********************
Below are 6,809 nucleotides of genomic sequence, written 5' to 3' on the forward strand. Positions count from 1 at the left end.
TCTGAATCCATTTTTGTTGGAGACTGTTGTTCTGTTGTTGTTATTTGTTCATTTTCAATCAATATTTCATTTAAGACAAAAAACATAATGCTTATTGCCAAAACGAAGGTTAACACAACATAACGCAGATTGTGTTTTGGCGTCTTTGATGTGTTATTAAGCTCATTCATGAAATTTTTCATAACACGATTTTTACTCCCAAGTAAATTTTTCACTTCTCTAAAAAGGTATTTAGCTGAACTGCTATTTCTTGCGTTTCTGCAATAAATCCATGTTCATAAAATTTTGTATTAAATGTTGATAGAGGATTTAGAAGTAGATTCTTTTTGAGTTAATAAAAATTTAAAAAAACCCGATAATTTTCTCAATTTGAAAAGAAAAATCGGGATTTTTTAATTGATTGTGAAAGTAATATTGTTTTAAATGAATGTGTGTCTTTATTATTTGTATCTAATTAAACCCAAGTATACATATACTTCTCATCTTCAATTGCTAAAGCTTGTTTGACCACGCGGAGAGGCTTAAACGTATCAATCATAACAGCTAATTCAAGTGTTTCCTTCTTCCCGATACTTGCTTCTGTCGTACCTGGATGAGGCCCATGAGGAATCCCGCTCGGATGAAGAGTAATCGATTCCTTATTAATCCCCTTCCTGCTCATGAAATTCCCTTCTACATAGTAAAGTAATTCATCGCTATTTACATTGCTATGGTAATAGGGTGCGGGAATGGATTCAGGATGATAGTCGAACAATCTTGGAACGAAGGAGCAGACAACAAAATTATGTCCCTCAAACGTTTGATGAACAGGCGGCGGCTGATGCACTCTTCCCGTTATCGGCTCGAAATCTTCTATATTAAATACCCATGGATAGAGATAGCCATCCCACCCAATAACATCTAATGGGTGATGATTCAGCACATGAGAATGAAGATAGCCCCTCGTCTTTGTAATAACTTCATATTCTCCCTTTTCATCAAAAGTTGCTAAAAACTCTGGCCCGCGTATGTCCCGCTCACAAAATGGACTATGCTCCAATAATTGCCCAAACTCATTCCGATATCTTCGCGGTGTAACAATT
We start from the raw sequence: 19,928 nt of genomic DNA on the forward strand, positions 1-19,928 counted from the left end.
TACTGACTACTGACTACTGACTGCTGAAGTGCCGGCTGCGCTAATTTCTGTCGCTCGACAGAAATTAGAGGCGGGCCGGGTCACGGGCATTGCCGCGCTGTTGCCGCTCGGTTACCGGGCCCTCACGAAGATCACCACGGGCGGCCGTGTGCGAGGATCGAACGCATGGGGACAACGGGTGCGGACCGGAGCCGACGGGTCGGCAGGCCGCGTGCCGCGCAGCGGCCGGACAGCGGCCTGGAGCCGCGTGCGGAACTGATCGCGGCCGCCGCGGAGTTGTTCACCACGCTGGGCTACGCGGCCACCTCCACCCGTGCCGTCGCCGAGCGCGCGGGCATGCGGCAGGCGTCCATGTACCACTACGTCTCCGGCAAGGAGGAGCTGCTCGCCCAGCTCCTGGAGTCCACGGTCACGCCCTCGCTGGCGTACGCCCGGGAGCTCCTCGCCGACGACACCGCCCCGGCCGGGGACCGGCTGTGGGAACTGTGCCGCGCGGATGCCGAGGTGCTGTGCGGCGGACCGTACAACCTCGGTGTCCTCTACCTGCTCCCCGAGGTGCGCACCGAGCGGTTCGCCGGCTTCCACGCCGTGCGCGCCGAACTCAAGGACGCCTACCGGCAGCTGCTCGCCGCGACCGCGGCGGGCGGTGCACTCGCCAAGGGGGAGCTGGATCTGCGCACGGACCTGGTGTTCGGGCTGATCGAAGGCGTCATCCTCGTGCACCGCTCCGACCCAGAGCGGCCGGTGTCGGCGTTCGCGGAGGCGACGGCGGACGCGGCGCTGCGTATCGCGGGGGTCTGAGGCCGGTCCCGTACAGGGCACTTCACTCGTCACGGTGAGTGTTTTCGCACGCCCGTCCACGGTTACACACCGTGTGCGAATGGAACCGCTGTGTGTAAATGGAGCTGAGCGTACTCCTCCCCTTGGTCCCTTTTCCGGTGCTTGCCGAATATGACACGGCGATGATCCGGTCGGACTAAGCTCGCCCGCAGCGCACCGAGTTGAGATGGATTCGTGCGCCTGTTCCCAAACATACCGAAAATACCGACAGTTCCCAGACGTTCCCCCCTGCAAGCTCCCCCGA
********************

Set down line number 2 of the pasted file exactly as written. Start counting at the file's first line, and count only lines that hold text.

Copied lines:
TCTGAATCCATTTTTGTTGGAGACTGTTGTTCTGTTGTTGTTATTTGTTCATTTTCAATCAATATTTCATTTAAGACAAAAAACATAATGCTTATTGCCAAAACGAAGGTTAACACAACATAACGCAGATTGTGTTTTGGCGTCTTTGATGTGTTATTAAGCTCATTCATGAAATTTTTCATAACACGATTTTTACTCCCAAGTAAATTTTTCACTTCTCTAAAAAGGTATTTAGCTGAACTGCTATTTCTTGCGTTTCTGCAATAAATCCATGTTCATAAAATTTTGTATTAAATGTTGATAGAGGATTTAGAAGTAGATTCTTTTTGAGTTAATAAAAATTTAAAAAAACCCGATAATTTTCTCAATTTGAAAAGAAAAATCGGGATTTTTTAATTGATTGTGAAAGTAATATTGTTTTAAATGAATGTGTGTCTTTATTATTTGTATCTAATTAAACCCAAGTATACATATACTTCTCATCTTCAATTGCTAAAGCTTGTTTGACCACGCGGAGAGGCTTAAACGTATCAATCATAACAGCTAATTCAAGTGTTTCCTTCTTCCCGATACTTGCTTCTGTCGTACCTGGATGAGGCCCATGAGGAATCCCGCTCGGATGAAGAGTAATCGATTCCTTATTAATCCCCTTCCTGCTCATGAAATTCCCTTCTACATAGTAAAGTAATTCATCGCTATTTACATTGCTATGGTAATAGGGTGCGGGAATGGATTCAGGATGATAGTCGAACAATCTTGGAACGAAGGAGCAGACAACAAAATTATGTCCCTCAAACGTTTGATGAACAGGCGGCGGCTGATGCACTCTTCCCGTTATCGGCTCGAAATCTTCTATATTAAATACCCATGGATAGAGATAGCCATCCCACCCAATAACATCTAATGGGTGATGATTCAGCACATGAGAATGAAGATAGCCCCTCGTCTTTGTAATAACTTCATATTCTCCCTTTTCATCAAAAGTTGCTAAAAACTCTGGCCCGCGTATGTCCCGCTCACAAAATGGACTATGCTCCAATAATTGCCCAAACTCATTCCGATATCTTCGCGGTGTAACAATT